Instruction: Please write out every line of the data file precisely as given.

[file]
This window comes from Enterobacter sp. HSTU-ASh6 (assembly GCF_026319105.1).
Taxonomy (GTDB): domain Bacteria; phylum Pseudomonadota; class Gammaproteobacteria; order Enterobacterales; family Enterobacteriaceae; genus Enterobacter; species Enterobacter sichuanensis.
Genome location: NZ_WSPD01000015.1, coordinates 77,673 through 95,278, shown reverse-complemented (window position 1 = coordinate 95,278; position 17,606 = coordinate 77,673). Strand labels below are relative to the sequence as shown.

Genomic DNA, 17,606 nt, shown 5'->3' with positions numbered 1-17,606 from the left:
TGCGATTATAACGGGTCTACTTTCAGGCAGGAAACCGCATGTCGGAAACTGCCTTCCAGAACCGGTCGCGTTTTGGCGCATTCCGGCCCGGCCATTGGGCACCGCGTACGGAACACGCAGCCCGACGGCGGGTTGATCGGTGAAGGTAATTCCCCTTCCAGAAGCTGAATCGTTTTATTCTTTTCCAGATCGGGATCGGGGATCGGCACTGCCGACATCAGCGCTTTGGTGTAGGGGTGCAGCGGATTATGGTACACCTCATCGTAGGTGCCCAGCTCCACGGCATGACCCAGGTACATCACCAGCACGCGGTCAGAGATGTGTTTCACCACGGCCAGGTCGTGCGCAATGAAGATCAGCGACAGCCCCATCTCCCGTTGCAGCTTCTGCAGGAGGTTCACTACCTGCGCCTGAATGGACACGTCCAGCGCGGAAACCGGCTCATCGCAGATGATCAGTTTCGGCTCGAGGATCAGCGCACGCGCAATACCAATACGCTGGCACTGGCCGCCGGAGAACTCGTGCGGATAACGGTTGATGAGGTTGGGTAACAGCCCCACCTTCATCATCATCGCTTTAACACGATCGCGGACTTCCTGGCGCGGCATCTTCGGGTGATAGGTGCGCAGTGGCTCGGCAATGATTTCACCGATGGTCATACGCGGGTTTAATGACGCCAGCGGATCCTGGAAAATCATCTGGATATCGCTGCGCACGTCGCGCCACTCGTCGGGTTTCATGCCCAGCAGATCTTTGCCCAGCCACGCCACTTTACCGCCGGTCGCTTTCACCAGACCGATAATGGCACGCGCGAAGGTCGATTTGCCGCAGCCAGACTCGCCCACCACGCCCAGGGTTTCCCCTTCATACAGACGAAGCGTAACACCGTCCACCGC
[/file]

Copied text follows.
This window comes from Enterobacter sp. HSTU-ASh6 (assembly GCF_026319105.1).
Taxonomy (GTDB): domain Bacteria; phylum Pseudomonadota; class Gammaproteobacteria; order Enterobacterales; family Enterobacteriaceae; genus Enterobacter; species Enterobacter sichuanensis.
Genome location: NZ_WSPD01000015.1, coordinates 77,673 through 95,278, shown reverse-complemented (window position 1 = coordinate 95,278; position 17,606 = coordinate 77,673). Strand labels below are relative to the sequence as shown.

Genomic DNA, 17,606 nt, shown 5'->3' with positions numbered 1-17,606 from the left:
TGCGATTATAACGGGTCTACTTTCAGGCAGGAAACCGCATGTCGGAAACTGCCTTCCAGAACCGGTCGCGTTTTGGCGCATTCCGGCCCGGCCATTGGGCACCGCGTACGGAACACGCAGCCCGACGGCGGGTTGATCGGTGAAGGTAATTCCCCTTCCAGAAGCTGAATCGTTTTATTCTTTTCCAGATCGGGATCGGGGATCGGCACTGCCGACATCAGCGCTTTGGTGTAGGGGTGCAGCGGATTATGGTACACCTCATCGTAGGTGCCCAGCTCCACGGCATGACCCAGGTACATCACCAGCACGCGGTCAGAGATGTGTTTCACCACGGCCAGGTCGTGCGCAATGAAGATCAGCGACAGCCCCATCTCCCGTTGCAGCTTCTGCAGGAGGTTCACTACCTGCGCCTGAATGGACACGTCCAGCGCGGAAACCGGCTCATCGCAGATGATCAGTTTCGGCTCGAGGATCAGCGCACGCGCAATACCAATACGCTGGCACTGGCCGCCGGAGAACTCGTGCGGATAACGGTTGATGAGGTTGGGTAACAGCCCCACCTTCATCATCATCGCTTTAACACGATCGCGGACTTCCTGGCGCGGCATCTTCGGGTGATAGGTGCGCAGTGGCTCGGCAATGATTTCACCGATGGTCATACGCGGGTTTAATGACGCCAGCGGATCCTGGAAAATCATCTGGATATCGCTGCGCACGTCGCGCCACTCGTCGGGTTTCATGCCCAGCAGATCTTTGCCCAGCCACGCCACTTTACCGCCGGTCGCTTTCACCAGACCGATAATGGCACGCGCGAAGGTCGATTTGCCGCAGCCAGACTCGCCCACCACGCCCAGGGTTTCCCCTTCATACAGACGAAGCGTAACACCGTCCACCGC